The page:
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Coalition Avenir Quebec Leader Francois Legault launches his new party at a Quebec City news conference on Nov. 14, 2011. (Jacques Boissinot/Jacques Boissinot/The Canadian Press)
Coalition Avenir Quebec Leader Francois Legault launches his new party at a Quebec City news conference on Nov. 14, 2011. (Jacques Boissinot/Jacques Boissinot/The Canadian Press)


Promising 'new era,' Legault lifts curtain on long-awaited Quebec party Add to ...

Already leading in the polls for months, François Legault has officially launched his Coalition-Avenir-Québec political party, calling it the beginning of “a new era” of politics in the province.

Mr. Legault’s political rivals immediately dismissed the new party Monday, saying it espouses outdated ideas and is led by an old-style politician.

But Mr. Legault, a former Parti Québécois minister who turned his back on sovereignty, is winning popular support as the vehicle of change many Quebeckers may be searching for in the next provincial election. He was holding a commanding lead in public-opinion polls long before launching the new party Monday.

“The key word here is ‘new.’ We want something new, we want change. But first and foremost, we want to take concrete actions,” Mr. Legault said at the launch. He said the time has come to break the sovereigntist-federalist divide that has placed the province in a political straightjacket for too long.

“For more than 40 years the context has forced us to define ourselves first and foremost as either sovereigntist or federalist,” he said. “After 40 years, the time has come to undertake a new era, an era where Quebec can move forward.”

With an eye on a potential spring election, Mr. Legault has started to recruit candidates and generate funds for the campaign. He said he will immediately undertake talks with the Action démocratique du Québec party to examine a possible merger. The new party also hopes to take full advantage of a unique political climate in which the Liberals have been crippled with allegations of corruption in the awarding of government construction contracts while the PQ has been unable to overcome repeated challenges within the party to Pauline Marois’s leadership.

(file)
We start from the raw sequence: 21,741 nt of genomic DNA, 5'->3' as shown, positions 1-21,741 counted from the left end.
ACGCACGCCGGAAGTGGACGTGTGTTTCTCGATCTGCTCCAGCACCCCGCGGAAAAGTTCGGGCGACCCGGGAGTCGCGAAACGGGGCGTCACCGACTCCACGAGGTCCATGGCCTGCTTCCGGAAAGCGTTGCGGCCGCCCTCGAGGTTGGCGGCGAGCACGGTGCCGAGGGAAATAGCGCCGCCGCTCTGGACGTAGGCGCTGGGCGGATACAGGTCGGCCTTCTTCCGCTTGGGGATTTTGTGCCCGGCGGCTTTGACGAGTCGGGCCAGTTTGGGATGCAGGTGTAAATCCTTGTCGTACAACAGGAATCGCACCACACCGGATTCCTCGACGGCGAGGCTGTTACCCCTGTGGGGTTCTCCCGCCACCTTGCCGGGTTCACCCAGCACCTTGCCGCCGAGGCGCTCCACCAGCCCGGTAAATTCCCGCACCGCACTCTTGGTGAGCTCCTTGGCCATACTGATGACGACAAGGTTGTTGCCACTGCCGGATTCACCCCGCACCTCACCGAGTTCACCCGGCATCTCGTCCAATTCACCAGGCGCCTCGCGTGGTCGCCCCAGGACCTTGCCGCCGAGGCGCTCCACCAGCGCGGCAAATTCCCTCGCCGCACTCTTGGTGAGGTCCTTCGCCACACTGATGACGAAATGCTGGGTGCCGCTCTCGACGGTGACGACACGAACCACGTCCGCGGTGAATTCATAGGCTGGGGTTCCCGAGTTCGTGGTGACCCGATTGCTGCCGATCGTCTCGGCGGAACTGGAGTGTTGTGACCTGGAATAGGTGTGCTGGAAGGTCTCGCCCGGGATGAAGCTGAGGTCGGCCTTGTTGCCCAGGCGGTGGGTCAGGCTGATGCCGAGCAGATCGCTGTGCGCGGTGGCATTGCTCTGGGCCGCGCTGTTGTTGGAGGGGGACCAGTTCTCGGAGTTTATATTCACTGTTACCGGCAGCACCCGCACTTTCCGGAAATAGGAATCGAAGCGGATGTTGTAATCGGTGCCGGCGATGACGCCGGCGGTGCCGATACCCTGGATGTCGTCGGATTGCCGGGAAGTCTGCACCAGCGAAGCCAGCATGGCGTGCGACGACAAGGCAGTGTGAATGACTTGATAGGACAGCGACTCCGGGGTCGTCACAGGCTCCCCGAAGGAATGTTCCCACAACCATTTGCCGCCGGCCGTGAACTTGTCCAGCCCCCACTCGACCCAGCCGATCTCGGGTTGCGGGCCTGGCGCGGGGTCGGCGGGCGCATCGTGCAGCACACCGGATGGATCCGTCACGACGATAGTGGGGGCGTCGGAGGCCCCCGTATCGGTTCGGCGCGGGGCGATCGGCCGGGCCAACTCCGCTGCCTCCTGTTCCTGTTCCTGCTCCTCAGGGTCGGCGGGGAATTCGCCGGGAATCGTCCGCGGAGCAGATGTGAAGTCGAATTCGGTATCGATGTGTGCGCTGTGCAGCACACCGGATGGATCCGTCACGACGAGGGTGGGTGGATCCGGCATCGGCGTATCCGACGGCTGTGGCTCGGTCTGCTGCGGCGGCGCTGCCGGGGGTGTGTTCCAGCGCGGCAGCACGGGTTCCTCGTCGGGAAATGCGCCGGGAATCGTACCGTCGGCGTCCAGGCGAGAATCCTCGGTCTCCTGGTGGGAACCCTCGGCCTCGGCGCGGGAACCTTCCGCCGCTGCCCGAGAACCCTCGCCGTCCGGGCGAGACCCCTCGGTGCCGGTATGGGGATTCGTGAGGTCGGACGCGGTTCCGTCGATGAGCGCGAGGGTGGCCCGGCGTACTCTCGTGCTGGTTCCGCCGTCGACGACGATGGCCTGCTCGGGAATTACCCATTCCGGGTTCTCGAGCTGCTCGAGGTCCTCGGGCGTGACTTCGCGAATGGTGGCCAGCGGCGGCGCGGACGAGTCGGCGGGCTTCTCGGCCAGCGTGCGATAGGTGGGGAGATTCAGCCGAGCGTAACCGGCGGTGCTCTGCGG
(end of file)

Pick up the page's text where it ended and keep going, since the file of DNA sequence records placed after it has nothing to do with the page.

Mr. Legault focused on corruption at the launch, but declined to offer his polices on other issues. When he was asked about his position on the environment, Mr. Legault said it was not yet defined, adding “we’ll see.” About the expected merger with the ADQ, he answered “we’ll see.” He also said “we’ll see” when asked about more private health-care services.

“He had a whole year to reflect on what his plan will be and the only thing he had to say today is, ‘We’ll see,’ ” Premier Jean Charest said. “I think we have more to fear with a hidden agenda.”

Mr. Charest has portrayed Mr. Legault as a separatist in disguise, seeking to lure Quebeckers into confrontations not only with Ottawa, but also by promoting conservative policies that will create clashes with labour unions and other groups.

Mr. Legault’s proposal to abolish school boards and pay teachers based on an evaluation process has triggered a backlash in the education community. The anglophone community was angered by his proposal to strictly enforce Quebec’s language laws.

And Mr. Legault’s decision to abandon political independence as a viable option in the near future has prompted harsh criticism from the pro-sovereignty forces.

Ms. Marois accused him of lacking conviction and courage, especially after being so adamantly in favour of Quebec sovereignty.

“Here was someone who once pushed [former PQ leader]Bernard Landry to take a stronger position on the issue and who even presented what would have been the budget of an independent Quebec and who insisted that Quebec was ungovernable as a province. … It is quite stunning for him to turn his back on all of that,” Ms. Marois said.

On Monday, Mr. Legault said the elimination of corruption is one of his top priorities. The coalition’s co-founder, Montreal entrepreneur and former Liberal supporter Charles Sirois, promised a major shake-up in the management of government contracts should Coalition form the next government.

“Our public life is sick. It is a slow disease that weakens us and that spread due to poor government management and the refusal for so long to create a commission of inquiry,” Mr. Sirois said. “The commission will help reduce the fever but won’t cure the disease.”

The Coalition proposes to create a Commissioner of Integrity in Public Life, who would be appointed by the National Assembly with wide-ranging powers to tackle collusion and corruption in the awarding of government contracts.

“We have to put an end to the schemes that waste our tax dollars,” Mr. Legault said.

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